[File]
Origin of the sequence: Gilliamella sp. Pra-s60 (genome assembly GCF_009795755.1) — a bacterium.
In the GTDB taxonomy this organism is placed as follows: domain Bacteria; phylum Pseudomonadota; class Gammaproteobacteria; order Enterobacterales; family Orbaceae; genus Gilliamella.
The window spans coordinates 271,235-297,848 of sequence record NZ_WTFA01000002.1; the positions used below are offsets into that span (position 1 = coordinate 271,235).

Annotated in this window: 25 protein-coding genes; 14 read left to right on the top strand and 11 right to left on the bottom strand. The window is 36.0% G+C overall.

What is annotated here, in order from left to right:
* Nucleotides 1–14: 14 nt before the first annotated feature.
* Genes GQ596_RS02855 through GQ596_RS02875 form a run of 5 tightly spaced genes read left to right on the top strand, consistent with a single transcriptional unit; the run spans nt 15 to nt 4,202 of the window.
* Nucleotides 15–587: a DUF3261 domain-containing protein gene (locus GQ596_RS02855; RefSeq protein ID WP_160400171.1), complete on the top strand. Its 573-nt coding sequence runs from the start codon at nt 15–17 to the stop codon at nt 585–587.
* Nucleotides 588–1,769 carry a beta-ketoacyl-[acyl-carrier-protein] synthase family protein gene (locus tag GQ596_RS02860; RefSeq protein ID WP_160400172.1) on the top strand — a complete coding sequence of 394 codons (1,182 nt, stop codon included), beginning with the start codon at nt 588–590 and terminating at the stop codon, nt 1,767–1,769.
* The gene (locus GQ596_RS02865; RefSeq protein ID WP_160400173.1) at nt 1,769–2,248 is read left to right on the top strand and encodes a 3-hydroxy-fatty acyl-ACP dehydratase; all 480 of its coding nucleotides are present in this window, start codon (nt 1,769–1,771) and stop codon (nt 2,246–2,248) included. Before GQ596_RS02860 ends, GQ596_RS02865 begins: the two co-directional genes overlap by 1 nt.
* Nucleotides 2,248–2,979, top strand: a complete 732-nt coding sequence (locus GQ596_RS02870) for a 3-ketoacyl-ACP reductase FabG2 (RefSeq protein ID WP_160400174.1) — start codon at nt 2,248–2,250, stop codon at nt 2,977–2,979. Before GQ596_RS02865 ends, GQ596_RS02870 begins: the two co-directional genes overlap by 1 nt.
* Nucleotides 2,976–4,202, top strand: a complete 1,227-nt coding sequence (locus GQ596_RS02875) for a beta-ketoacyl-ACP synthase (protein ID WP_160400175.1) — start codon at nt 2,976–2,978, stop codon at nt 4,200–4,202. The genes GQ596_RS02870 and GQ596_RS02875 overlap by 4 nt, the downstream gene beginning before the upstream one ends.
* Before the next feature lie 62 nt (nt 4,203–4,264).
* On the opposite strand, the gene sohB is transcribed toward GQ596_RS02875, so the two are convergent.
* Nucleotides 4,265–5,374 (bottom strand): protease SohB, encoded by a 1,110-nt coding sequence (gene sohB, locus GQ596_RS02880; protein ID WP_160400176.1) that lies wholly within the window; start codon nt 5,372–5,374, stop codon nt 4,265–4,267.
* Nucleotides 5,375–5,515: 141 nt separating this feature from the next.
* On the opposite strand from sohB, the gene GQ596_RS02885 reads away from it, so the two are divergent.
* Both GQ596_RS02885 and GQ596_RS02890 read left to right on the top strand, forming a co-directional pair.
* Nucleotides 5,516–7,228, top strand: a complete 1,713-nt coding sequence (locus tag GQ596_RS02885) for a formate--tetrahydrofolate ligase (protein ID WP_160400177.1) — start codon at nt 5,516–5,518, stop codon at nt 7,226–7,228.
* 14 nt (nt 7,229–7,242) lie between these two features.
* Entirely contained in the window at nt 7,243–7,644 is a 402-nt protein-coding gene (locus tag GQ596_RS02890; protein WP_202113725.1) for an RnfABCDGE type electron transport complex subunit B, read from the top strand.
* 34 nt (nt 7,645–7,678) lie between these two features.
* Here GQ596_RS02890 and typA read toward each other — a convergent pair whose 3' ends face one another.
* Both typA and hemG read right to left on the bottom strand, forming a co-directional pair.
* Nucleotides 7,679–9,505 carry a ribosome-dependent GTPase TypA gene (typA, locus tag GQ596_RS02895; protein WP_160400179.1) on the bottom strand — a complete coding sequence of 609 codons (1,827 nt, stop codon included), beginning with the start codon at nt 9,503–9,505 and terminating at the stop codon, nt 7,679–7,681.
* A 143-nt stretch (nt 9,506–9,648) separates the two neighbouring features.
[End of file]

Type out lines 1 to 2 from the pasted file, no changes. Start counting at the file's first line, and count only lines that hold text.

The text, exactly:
Origin of the sequence: Gilliamella sp. Pra-s60 (genome assembly GCF_009795755.1) — a bacterium.
In the GTDB taxonomy this organism is placed as follows: domain Bacteria; phylum Pseudomonadota; class Gammaproteobacteria; order Enterobacterales; family Orbaceae; genus Gilliamella.